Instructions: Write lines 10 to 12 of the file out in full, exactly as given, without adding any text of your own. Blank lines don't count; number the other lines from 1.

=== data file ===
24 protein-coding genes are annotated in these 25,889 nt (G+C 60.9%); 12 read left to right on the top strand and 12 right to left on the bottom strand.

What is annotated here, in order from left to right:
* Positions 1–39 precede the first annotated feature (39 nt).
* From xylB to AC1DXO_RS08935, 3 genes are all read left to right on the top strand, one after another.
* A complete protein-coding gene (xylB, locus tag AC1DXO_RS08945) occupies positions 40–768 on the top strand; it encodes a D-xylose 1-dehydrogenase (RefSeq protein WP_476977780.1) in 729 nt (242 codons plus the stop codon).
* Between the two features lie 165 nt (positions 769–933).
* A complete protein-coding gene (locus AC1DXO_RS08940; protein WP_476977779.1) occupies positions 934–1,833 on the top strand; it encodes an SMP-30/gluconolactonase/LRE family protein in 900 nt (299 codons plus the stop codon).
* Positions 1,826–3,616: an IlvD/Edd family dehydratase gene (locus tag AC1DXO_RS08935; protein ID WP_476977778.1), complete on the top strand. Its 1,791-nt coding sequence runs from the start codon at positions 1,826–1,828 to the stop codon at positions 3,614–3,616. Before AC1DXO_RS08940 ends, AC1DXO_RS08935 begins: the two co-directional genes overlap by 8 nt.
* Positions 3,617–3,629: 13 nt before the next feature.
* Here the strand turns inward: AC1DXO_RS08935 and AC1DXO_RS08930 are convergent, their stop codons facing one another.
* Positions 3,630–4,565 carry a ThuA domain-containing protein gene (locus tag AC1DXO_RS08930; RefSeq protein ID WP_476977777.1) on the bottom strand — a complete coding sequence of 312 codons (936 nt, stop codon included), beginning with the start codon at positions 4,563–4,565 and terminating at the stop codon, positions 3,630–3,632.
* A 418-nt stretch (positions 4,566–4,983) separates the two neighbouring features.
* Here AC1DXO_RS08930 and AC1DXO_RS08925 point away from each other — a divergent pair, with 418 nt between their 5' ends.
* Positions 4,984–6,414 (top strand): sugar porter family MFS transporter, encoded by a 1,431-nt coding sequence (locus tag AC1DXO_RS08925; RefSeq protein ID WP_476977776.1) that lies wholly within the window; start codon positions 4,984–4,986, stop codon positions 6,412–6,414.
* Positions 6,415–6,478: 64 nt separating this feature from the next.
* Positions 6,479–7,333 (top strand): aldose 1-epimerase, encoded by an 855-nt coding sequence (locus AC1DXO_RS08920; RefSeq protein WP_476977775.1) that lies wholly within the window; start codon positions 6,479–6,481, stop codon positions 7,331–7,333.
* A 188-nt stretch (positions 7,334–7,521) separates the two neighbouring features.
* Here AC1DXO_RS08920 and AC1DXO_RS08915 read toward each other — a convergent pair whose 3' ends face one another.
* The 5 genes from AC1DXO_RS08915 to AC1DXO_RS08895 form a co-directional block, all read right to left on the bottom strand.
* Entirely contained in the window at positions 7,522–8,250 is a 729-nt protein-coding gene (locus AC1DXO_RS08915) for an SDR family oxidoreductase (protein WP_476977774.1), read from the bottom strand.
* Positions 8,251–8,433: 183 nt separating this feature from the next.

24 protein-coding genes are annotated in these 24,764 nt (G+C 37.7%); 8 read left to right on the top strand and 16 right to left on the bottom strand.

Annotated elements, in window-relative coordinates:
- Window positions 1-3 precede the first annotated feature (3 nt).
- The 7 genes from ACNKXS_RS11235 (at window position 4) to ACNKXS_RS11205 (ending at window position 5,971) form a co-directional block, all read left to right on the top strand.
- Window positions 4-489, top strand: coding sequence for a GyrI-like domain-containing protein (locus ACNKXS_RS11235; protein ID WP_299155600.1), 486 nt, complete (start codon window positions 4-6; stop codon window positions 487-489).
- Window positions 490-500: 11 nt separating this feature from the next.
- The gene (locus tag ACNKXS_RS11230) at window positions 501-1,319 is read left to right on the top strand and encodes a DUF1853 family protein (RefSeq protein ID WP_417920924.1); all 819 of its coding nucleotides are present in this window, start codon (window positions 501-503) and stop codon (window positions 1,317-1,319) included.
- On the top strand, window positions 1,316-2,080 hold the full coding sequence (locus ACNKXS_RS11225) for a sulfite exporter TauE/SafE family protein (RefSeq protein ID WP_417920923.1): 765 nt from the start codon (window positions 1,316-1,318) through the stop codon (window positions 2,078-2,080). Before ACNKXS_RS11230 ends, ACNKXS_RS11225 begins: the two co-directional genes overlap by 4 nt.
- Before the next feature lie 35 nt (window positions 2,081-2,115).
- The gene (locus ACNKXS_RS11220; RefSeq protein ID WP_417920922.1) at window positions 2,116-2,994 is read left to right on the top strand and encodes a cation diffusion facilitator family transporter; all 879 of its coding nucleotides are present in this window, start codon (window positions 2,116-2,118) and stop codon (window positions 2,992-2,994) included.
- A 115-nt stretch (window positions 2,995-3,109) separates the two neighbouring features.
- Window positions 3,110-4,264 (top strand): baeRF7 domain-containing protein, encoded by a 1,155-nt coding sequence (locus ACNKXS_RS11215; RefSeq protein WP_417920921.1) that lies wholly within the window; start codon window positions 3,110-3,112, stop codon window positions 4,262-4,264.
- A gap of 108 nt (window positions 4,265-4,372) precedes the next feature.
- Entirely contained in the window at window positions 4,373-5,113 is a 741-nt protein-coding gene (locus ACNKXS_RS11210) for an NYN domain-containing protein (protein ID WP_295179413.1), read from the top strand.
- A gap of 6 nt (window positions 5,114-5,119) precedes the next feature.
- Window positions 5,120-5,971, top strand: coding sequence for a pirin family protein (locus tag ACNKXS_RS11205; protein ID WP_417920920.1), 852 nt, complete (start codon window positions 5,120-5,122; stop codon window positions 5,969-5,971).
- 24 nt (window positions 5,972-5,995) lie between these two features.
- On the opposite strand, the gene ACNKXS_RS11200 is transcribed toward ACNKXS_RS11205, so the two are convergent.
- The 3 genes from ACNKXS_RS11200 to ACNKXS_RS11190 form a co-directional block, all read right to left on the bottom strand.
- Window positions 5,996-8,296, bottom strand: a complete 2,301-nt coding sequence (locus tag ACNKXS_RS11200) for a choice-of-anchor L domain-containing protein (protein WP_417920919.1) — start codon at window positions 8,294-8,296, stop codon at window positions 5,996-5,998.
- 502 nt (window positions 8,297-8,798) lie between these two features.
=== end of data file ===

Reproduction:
* Here the strand turns inward: AC1DXO_RS08935 and AC1DXO_RS08930 are convergent, their stop codons facing one another.
* Positions 3,630–4,565 carry a ThuA domain-containing protein gene (locus tag AC1DXO_RS08930; RefSeq protein ID WP_476977777.1) on the bottom strand — a complete coding sequence of 312 codons (936 nt, stop codon included), beginning with the start codon at positions 4,563–4,565 and terminating at the stop codon, positions 3,630–3,632.
* A 418-nt stretch (positions 4,566–4,983) separates the two neighbouring features.